Increasingly I find that my prospects do the selling for me. I will take you through a recent win where I did relatively little conventional selling but nevertheless won an excellent contract.
It started with a previous piece of work
I was contacted by the Key Account Sales Manager for a large company which sells innovative cooking centres. If, like me, you don’t know what a cooking centre is, think of a device that can grill, roast, bake, steam, stew, blanch and poach food in large quantities in a very intelligent way. They are used in top restaurants, hotels, fast food restaurants, supermarkets almost everywhere food is prepared in multiple batches.
I had previously worked with the new CEO of the organisation, so the last piece of work I did for him in his old job was the reason we got this totally new lead. His Key Account Sales Manager told me they were changing their business model to sell more into large organisations like supermarket groups and fast food restaurant chains. They had already developed a Key Account Sales Process but he identified that his Sales People needed a change in skills from what he described as ‘street selling’ to key account management.
His challenge was to convince his boss (the VP Sales) that they should invest in a significant training program in a few months’ time. The meeting lay only a few days away.
What was the best way to make the opportunity into a sale?
I could have just sent him some information on Infoteam to help him persuade his boss. I could have tried to persuade him to take me to the meeting so I could pitch to the VP Sales. I could have insisted on meeting the whole Buying Centre so I could tailor a proposal that delivered specific benefits to each of them, that sounds like the way I should have gone. Yes? No.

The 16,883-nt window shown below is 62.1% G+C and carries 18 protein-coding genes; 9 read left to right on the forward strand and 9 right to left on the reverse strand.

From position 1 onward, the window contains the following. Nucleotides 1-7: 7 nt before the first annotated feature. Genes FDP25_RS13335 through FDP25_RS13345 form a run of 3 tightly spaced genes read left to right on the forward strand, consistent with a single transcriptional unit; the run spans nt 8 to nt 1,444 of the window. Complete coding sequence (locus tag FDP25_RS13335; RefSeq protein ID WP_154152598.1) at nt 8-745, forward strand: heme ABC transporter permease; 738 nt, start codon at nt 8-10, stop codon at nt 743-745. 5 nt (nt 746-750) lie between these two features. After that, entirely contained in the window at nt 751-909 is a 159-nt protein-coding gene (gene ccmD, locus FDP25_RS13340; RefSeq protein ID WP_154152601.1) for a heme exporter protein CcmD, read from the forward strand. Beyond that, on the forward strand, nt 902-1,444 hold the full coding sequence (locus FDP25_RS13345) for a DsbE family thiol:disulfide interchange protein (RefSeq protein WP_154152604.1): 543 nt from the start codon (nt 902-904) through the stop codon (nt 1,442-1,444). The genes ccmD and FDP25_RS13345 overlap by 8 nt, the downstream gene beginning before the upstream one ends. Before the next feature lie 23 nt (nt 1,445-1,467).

The Buying Centre was the VP Sales, who had the highest influence, the CEO and my contact. Two of them were already on board so I didn’t need to do further research. And time was critical; there was a huge benefit in moving through the Sales Process as swiftly as possible. The meeting in a few days was a one off opportunity. If we could get the VP Sales to make the right decision in that meeting we could cut out any potential competitors.
Should I try and get myself in to the meeting? Well I could make the arguments better than anyone, but the VP Sales would feel he was being sold to and might want to hear from other potential vendors. But if his own Key Account Sales Manager made the arguments he was more likely to sign off the training there and then.
Making your customer into an effective Sales Person for you
They key to this strategy was to make sure my contact delivered the best possible pitch. Making him look good in front of his boss would establish trust, ensure we won the business and strengthen our relationship.
The key to his success – and consequently ours – was a Deal One-Pager.
The customised Deal One-Pager
The key to making this work was to make very sure that the document we produced was clearly the work of the Key Account Sales Manager. So I used his own words and phrases to set out the current situation and objectives. The section that set out the proposed training made it clear that the process would start with a workshop to align the training to their goals and that company examples would be used to demonstrate each concept.
I worked through all the impacts on the business that would flow from the training (and post training support) and summarised them in 5 bullet points. Finally I backed the proposal up with a summary of our relevant strengths.
The finishing touch was to ask my contact for his company branding guidelines so he could leave a branded document behind with his boss.
We won more than a training contract
Yes we won the business. But we also made our contact look good in front of his boss so he trusts us and is an important ambassador for us within the organisation. And the VP Sales clearly thinks we are a supplier good enough to be appointed without a competitive pitch, so everybody has won.
The key to this win was to review the opportunity in the light of the customer and help our contact sell internally.
Do you try to gain access to all members of the Buying Centre?
Do you win trust by making your contacts look good?
How well do you help your customers sell internally?
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